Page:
Later this week, the FCC will launch a four- to six-week test of white-space devices to take advantage of unused spectrum, PC Magazine says. After the lab test, the agency will conduct field tests "at a variety of locations to provide information on the performance of the devices under real world conditions."
The White Space Consortium wants to take advantage of the spaces that will be left between digital channels after TV broadcasters abandon their analog spectrum. Broadcasters are vehemently opposed to the idea, however.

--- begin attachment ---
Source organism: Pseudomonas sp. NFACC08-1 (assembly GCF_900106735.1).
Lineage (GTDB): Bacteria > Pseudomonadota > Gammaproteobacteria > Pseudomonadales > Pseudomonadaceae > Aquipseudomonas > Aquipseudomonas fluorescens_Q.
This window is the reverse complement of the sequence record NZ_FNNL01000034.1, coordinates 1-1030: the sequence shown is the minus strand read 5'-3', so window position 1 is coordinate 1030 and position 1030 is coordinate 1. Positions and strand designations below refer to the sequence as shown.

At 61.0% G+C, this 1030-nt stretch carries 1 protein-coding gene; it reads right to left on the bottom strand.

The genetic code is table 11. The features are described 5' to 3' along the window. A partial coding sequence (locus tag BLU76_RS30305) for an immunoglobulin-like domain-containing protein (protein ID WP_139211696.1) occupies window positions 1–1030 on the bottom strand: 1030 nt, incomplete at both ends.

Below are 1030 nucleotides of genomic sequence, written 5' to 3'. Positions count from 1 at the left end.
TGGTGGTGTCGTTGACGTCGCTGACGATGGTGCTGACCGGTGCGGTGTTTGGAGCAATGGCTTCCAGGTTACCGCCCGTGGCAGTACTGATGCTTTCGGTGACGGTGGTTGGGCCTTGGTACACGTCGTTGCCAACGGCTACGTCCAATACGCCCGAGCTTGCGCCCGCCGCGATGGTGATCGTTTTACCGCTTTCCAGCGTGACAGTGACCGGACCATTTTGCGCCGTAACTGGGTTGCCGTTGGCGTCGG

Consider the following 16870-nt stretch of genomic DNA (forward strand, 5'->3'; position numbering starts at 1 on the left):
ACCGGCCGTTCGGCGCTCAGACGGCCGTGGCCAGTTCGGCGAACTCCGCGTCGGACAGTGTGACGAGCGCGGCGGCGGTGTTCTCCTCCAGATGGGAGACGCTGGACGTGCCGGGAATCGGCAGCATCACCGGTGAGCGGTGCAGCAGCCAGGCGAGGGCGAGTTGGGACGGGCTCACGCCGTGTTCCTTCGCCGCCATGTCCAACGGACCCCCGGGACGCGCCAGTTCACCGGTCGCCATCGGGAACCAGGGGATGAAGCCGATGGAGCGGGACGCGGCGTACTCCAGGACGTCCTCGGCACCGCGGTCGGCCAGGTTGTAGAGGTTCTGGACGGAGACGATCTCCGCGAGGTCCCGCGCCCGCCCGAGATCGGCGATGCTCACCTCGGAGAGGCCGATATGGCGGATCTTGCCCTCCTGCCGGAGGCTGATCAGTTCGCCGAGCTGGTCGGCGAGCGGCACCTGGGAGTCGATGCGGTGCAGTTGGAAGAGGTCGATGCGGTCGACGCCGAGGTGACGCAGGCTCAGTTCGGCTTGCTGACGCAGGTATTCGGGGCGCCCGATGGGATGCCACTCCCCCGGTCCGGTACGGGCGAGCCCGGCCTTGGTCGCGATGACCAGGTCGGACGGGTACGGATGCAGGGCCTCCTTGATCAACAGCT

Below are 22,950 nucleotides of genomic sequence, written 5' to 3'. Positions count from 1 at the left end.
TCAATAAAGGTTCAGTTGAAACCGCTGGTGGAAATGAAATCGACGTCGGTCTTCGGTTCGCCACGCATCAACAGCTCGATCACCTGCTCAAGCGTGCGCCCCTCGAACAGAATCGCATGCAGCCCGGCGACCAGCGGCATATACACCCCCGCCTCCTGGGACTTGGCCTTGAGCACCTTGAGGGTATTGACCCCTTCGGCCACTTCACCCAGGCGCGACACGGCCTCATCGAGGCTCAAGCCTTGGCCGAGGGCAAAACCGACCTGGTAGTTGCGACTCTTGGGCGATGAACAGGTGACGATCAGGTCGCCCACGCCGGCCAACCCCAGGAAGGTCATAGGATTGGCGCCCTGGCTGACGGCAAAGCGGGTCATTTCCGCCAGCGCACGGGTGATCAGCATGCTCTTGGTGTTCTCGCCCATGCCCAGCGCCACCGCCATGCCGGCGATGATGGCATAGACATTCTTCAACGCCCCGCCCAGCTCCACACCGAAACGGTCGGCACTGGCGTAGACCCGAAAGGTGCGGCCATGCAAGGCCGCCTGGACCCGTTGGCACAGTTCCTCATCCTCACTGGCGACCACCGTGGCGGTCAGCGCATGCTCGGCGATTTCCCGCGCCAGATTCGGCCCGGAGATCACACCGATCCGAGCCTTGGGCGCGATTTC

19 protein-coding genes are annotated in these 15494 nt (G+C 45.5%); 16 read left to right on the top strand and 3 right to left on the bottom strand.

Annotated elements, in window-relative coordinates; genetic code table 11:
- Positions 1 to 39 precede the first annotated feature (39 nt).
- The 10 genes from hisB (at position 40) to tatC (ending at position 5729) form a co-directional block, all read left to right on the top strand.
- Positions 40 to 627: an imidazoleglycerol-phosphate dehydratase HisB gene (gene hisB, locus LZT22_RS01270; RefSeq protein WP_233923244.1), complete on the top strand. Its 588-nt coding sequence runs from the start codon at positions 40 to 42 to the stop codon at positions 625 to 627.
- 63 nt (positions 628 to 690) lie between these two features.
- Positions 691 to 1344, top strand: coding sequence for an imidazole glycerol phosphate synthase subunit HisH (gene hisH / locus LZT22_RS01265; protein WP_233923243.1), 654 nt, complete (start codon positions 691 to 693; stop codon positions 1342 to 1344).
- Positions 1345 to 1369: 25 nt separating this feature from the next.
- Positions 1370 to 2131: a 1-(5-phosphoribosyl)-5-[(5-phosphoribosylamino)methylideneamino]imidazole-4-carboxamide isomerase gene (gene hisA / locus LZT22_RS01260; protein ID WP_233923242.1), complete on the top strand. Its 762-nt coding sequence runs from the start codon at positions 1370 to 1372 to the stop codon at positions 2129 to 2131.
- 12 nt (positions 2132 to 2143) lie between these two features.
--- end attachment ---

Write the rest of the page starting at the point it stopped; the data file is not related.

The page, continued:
"We are not opposed to new technology; however, given the failing grade performance and incomplete implementation of the devices submitted in the first round of tests, we have a high degree of skepticism whether tests of these devices will demonstrate that a practical service using portable devices can be introduced without jeopardizing DTV service," Dennis Wharton, NAB's executive vice president of media relations, said in a Friday statement.
This summer, white space got a setback when Microsoft provided the FCC with a defective unit, resulting in an initial rejection by a FCC engineering analysis. Now that that's been sorted out, it looks like the FCC is now taking the first steps towards forward movement.